Padres News: Melvin Upton Playing Games, Near Rehab Assignment


May 10, 2015; Phoenix, AZ, USA; San Diego Padres outfielder Melvin Upton Jr. against the Arizona Diamondbacks at Chase Field. Mandatory Credit: Mark J. Rebilas-USA TODAY Sports

So, what happens when Melvin Upton is fully healthy?

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We’re getting closer to finding out.

Justin’s big brother played his first game of the year at the San Diego Padres’ Spring Training complex in Peoria, AZ this week. Melvin hasn’t played a game since developing a foot injury this February, during Spring Training with the Atlanta Braves. Upton was obtained by the Padres in a trade that occurred the day before the season started.

According to Reynolds Sports, Upton went 1-for-3 in his first game back:

Upton has been at the Peoria facility since April 10, according to Corey Brock of The Padres had a chance to meet with Upton while playing last week in Arizona against the Diamondbacks. Upton was spotted in the Padres clubhouse during the series as well.

A.J. Preller had this to say about the rehabbing outfielder:

"“The reports we’ve been getting back are that he’s able to run the bases and he’s been able to swing the bat a little bit and get on the field. We will continue that here for the next week and re-evaluate it. That’s kind of the next step.We’re making sure every day that he’s not in pain and the foot is still healing.”H/t to Corey Brock"

Upton will presumably be given a rehab assignment in Triple-A El Paso once he comes off the DL, which may be in the next week or so, per Jeff Sanders of the Union-Tribune. Manager Bud Black suggested that Upton would get 40-50 ABs before any decisions were made.

Upton was obtained in the trade that brought All-Star closer Craig Kimbrel to San Diego, and allowed the Padres to part ways with two expensive contracts in Carlos Quentin, who has since retired, and Cameron Maybin, who is in contention for the starting center field position for the Braves.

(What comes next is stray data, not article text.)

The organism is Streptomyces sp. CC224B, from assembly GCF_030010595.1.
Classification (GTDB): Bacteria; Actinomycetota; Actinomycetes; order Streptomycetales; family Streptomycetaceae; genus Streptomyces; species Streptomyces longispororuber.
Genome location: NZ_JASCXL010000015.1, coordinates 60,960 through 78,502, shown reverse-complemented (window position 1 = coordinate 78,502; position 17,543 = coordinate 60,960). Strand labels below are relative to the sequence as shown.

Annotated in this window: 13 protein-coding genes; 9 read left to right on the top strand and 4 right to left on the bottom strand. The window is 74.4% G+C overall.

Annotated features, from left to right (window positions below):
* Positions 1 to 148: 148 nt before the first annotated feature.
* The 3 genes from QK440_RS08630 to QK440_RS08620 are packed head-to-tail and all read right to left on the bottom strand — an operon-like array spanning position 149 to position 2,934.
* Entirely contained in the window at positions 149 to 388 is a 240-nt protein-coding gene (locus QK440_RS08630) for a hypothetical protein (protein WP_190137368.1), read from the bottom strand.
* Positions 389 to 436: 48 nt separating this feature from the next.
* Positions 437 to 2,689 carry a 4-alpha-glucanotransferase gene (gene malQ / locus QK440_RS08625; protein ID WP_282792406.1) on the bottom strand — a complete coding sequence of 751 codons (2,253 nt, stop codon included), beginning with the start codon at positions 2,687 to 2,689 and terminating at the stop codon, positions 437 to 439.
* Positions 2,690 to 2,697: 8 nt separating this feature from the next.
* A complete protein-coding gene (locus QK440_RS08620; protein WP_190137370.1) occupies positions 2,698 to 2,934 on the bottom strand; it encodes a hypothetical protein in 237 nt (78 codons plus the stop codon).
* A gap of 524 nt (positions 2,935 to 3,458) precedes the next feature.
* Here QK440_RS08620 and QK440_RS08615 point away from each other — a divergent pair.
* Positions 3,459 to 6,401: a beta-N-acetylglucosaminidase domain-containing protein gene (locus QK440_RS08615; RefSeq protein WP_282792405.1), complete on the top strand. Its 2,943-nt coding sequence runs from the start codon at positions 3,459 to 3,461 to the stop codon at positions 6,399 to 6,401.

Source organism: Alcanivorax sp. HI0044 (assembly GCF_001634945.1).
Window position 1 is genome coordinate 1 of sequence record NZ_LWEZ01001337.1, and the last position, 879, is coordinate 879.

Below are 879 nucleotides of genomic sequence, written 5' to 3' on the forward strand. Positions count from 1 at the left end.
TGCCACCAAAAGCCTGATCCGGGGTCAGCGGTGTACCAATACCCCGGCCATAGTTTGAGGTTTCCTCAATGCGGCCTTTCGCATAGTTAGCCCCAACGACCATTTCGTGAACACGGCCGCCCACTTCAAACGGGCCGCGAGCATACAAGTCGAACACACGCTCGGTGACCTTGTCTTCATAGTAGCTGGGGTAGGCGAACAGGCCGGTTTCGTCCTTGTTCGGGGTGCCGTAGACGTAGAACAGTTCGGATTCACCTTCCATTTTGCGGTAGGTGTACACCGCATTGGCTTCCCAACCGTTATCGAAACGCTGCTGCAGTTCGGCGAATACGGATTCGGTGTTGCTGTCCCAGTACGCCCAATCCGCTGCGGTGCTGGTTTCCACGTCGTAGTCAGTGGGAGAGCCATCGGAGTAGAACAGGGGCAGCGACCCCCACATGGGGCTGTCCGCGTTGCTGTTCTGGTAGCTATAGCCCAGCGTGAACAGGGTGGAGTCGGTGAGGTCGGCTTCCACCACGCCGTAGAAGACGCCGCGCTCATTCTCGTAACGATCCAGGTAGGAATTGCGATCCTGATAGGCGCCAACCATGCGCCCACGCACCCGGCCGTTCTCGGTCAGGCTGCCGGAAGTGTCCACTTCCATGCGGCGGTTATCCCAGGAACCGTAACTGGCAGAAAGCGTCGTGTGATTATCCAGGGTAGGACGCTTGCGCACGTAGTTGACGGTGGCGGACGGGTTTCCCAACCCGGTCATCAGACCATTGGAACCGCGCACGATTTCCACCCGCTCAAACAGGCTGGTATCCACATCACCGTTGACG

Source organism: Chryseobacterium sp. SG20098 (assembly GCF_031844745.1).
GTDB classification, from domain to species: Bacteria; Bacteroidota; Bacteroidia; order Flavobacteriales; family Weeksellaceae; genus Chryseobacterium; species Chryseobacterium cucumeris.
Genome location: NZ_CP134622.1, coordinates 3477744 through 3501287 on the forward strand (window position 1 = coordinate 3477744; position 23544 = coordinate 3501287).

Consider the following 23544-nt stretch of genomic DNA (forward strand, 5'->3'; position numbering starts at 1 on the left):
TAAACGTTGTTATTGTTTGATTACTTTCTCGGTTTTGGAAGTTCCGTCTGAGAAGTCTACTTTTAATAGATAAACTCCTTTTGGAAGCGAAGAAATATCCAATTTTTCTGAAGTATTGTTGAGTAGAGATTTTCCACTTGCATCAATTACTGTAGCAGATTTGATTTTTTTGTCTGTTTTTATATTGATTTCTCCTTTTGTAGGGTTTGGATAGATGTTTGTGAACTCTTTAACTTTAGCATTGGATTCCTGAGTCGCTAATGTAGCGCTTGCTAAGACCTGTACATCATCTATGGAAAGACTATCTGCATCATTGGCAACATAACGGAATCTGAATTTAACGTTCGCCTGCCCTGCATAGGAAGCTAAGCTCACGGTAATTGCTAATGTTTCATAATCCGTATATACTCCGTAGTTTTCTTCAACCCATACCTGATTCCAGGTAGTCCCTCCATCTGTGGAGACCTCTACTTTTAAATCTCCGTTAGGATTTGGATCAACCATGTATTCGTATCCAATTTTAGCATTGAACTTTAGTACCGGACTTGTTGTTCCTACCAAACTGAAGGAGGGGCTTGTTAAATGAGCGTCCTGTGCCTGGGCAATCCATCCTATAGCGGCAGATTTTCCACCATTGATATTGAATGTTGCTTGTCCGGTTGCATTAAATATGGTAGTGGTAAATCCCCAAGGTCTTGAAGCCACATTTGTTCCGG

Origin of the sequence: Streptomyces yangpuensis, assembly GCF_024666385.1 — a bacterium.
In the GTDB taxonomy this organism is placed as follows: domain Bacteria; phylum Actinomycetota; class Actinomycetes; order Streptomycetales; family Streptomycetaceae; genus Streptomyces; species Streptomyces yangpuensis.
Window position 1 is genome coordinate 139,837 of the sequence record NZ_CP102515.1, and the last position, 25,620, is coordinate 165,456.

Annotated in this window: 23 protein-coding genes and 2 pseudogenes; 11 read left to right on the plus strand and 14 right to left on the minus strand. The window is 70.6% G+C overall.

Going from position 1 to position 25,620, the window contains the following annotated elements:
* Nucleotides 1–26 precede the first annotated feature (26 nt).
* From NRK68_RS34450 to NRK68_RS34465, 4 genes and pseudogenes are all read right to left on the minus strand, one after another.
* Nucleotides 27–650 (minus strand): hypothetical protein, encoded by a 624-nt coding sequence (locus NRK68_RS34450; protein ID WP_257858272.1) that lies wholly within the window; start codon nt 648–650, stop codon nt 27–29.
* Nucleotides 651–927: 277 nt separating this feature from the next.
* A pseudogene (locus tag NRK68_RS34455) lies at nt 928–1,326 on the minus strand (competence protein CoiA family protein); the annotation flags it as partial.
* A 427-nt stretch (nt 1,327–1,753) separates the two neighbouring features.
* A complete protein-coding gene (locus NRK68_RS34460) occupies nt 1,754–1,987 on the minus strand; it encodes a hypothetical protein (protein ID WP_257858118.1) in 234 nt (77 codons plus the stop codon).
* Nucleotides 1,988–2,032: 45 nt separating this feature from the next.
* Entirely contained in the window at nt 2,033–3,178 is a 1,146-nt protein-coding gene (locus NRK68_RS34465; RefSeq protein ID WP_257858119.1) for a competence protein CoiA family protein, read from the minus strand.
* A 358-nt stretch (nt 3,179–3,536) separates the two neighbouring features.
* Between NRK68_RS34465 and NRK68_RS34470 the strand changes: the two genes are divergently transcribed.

Upton had been a tremendous disappointment for the Braves after signing a 5-year, $75 million contract after putting up three seasons with 20 home runs and 20 steals with the Tampa Bay Rays. In two years with Atlanta, Upton hit a combined .198 while compiling only 21 homers and 32 stolen bases.

The Padres presumably had to pick up Upton’s burdensome contract to complete the trade and land Kimbrel, arguably the best closer in baseball.

Once Upton is healthy, figuring out what to do with him will not be easy. The Padres are loaded with talented, productive outfielders in Matt Kemp, Wil Myers, and Justin Upton. It’s hard to imagine the team taking playing time away from any of these high-profile stars to give to Upton, who has been, dollar-for-dollar, the worst player in baseball the last two years.

Fourth outfielder Will Venable has been productive in limited time off the bench this season as well, filling in ably in center field with Myers manning first base for the injured Yonder Alonso. Venable is one of very few left-handed bats on the Padres’ major league roster.

Upton is set to earn $48 million dollars over the remaining three years of his contract, making him the highest-paid player on the Padres this season. If Upton’s production doesn’t significantly improve over his previous two seasons, it will be extremely interesting to see how much the Padres feel compelled to play him, particularly if they are in a pennant race.

A.J. Preller made a lot of fascinating and risky moves this offseason. This one has the potential to be one of the most compelling, with two very  divergent possible outcomes. If the former number-two-overall draft pick finds a way to regain the speed-power game that earned him his big contract, this trade could go down as one of the most lopsided trades in history, in the Padres favor. But, if he remains among the worst hitters in baseball, his contract could weigh down the team through the 2017 season.

Keep your fingers crossed.

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